Sunday, December 7, 2014

Stretching Thanksgiving Leftovers

So...I've been away from here, partly because I couldn't remember how to get in with the right account :) I hope to be MUCH more active now, with more photo blogs of how to do things, especially with food, that gear toward self-sufficiency and just making good stuff!

Every year, we have turkey for Thanksgiving. Sometimes it's a bird I raised, sometimes it's from another person's farm, and occasionally, it's Butterball. This year, the first major holiday since my father passed away, we went the store route. My "real" job kindly provided gift certificates toward turkey purchases, so it was pretty good.

Since it was only five of us at the table, a 18lb bird was a little bit of overkill, but I did request leftovers! We had leftovers! Here is where "stretching" the turkey comes into play, and today's photo blog. I'll go through how I make turkey stock and turkey stock with meat for future use, but pressure canning!

I love to can, and there isn't a whole lot you can't can. Always can safely. Botulism is not cool. Today's pressure canners are safe, and aren't scary. They even have electric ones you plug in and go! I have a fantastic pressure canner, a Christmas gift last year from my husband, since I was borrowing a friend's canner for a while. get to it...

Behold the leftover turkey. It's a mess :)

Make sure to check out the underside of the turkey - there is often more meat there too!

Now the work part. Separate the skin and fat, the meat, and the bones/gristle, other stuff. I have an extra bowl with the crispy skin, which I ate. Top is the carcass with bones and gristle, with some onions and garlic. Bottom is all picked meat. Right is the fat and skin - I simmered that down and rendered the fat out for cooking, and chopped and froze the skin crispy bits for cracklin's.

This is where we make stock. I have onions and garlic, some celery seed, a bit of olive oil and some fresh ground pepper. I didn't have carrots or celery, but those also go well in the stock. We want to use the bones and gristle for the stock.

Place the pan of the goods in the oven at 400 degrees. Roast it until it's all nice and browned. Depending on how many bones and such you have, it may take a while. Mine took about 45 minutes. Warning!! Your house will smell AWESOME!!

Once everything is roasted well and smells great, move it from the roaster to your stock pot or stock pots. I had a lot of turkey bones here, so I made two stockpots up. It doesn't have to be perfect, we will combine them later.
 Fill the pots with water and set to a simmer. Let it simmer away for hours. If you run out of time, you can also put it in a crockpot and let it go on low for a day. The goals is to slowly get all that yummy good from the bones and stuff into the water, making a nice stock.

Note - boiling the bones will cause extra calcium to leach out as well, sometimes making a gritty sediment. It's not harmful, but it's not pretty.

 Now, after a couple days of stock pots and crockpots, and being too busy, I got back to my stock. I first drain it in a large colander:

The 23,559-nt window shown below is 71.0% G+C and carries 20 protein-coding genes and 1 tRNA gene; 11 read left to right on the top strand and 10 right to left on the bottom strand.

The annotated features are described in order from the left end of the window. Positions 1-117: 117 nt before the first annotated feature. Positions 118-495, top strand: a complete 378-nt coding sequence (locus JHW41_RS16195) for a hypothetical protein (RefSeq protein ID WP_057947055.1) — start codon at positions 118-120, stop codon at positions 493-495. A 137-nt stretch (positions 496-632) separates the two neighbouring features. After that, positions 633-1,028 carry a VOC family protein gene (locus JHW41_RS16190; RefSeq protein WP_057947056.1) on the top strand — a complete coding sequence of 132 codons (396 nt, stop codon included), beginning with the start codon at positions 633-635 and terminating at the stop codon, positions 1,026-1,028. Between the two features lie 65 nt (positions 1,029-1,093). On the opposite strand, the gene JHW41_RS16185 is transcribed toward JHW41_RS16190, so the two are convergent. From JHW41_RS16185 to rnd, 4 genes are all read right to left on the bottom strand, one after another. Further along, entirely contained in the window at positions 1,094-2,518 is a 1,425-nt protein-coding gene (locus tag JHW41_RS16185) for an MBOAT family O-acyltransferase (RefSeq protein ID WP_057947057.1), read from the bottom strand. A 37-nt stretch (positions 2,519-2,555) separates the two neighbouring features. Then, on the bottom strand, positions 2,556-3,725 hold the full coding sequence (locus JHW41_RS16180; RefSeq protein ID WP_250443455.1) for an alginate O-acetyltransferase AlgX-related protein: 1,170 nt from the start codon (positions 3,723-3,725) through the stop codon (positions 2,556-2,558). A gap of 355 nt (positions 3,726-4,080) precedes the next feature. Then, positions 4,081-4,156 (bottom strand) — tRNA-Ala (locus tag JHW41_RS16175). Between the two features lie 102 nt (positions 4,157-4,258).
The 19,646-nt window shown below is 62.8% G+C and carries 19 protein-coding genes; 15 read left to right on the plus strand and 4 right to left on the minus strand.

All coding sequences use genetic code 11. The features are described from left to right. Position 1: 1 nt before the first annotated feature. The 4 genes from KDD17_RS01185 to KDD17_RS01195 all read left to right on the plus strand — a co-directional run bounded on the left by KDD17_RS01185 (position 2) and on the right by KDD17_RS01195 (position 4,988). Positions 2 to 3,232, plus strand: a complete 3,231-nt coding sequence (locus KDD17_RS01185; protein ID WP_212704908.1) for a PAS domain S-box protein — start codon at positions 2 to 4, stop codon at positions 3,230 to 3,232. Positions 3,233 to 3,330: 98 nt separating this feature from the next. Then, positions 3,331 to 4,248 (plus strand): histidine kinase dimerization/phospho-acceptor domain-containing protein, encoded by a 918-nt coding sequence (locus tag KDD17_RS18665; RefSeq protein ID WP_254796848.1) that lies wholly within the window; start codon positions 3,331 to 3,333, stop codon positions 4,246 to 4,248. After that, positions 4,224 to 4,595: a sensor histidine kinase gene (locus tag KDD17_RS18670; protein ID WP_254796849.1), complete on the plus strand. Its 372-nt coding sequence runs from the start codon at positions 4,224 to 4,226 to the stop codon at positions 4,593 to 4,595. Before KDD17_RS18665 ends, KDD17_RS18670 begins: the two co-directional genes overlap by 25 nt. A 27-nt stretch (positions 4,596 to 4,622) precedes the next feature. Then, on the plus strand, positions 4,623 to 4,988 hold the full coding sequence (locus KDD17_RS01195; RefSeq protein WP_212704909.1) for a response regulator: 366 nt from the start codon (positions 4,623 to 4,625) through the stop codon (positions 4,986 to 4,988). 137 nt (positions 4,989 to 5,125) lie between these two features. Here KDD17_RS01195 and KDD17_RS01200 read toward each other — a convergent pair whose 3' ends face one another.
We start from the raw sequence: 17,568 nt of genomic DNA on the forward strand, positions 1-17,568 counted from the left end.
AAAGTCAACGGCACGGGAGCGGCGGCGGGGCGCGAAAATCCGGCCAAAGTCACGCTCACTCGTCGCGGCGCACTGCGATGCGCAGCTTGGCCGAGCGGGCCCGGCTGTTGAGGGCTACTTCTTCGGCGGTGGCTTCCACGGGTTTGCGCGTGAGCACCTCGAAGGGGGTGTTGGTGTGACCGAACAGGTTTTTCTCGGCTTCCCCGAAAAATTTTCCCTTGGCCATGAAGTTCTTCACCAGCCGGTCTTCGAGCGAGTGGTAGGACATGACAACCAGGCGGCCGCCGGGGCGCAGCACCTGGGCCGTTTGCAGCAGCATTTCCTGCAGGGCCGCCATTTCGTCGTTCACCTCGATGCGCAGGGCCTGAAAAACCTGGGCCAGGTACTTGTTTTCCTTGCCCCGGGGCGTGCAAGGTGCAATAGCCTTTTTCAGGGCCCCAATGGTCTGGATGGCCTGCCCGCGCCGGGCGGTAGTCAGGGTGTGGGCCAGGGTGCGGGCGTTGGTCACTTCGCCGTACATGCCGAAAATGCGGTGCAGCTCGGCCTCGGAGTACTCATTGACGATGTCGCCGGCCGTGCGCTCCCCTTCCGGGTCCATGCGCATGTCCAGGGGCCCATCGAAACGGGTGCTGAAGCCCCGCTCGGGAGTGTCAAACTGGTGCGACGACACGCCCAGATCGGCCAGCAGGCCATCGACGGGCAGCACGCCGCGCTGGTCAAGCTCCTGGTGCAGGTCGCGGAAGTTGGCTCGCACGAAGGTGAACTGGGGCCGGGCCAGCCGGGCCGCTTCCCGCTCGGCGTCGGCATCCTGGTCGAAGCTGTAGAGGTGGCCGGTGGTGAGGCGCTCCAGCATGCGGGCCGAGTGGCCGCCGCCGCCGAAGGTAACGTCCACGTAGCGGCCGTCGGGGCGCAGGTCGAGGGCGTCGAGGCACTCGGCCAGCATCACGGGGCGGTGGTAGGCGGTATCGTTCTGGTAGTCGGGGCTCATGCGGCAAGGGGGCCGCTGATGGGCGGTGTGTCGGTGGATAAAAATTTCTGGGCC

And then strain it through good mesh sieve (see how yummy brown the stock is!? Ignore the blob of skin on the bottom corner of the sink there. I'm a hot mess when it comes to pouring things, so I just do it all in the sink).
 And finally, fill your clean canning jars using an extra fine sieve.
 But wait! Remember that turkey meat? If your family didn't snag it all for sandwiches, loosely pack some in the jars, and fill with stock!
 Place your canning jars in your pressure canner. Pressure canner ONLY - not a water bath! Alternatively, you can freeze your stock. Fill the canner about  3" deep with hot water.
 I add a few tablespoons of white vinegar to the canner water, it helps with water scales/spots.
 Turn up the heat! FOLLOW YOUR CANNER DIRECTIONS! For mine, once the vent button pops, set a timer for 15 minutes. It will shoot steam out the top for this time, you are building up the correct steam density in the canner. After 15 minutes, place the weight on, and once it starts rocking, set your timer. Since I am canning quarts, with meat, I processed for 1 hour 30 minutes. I turn the stove from High to 7, to keep the gentle rocking of the weight.
 After the time is up, remove the pot from the heat, and let it be! It will take a bit to depressurize. Once the button goes down, you can remove the weight. I like to let it sit overnight, unless I'm doing many batches. In that case, just be careful of hot water. Once it's depressurized, you're done!
 Shelf stable turkey stock and turkey meat and stock, all ready for soup or turkey chili this winter.
This process can be used on beef bones, ham bones, chicken bones, venison bones, etc. If you noticed, I did NOT use salt. Meat has it's own salt, and extra isn't needed. Also, some pressure canners cannot be used on glass top stoves (which I have). If you have a glasstop, ensure your canner has a good, solid bottom, and you use a burner that covers the whole bottom piece. Ensure you are careful moving the full canner, to prevent scratching or cracks. Monitor the weight to ensure the correct pressure is maintained at all times.



Karen Riegle said...

1841We used the "real job" coupon for a 27 lb. bird and had it cut in half - one for T'day and one for Christmas! The chickens got the half carcass to pick.

Denise White said...

Does your process of "canning" the stock instead of just freezing the stock make the stock taste better? If no, what is the benefit of canning; is it so it can be shelved for long periods of time?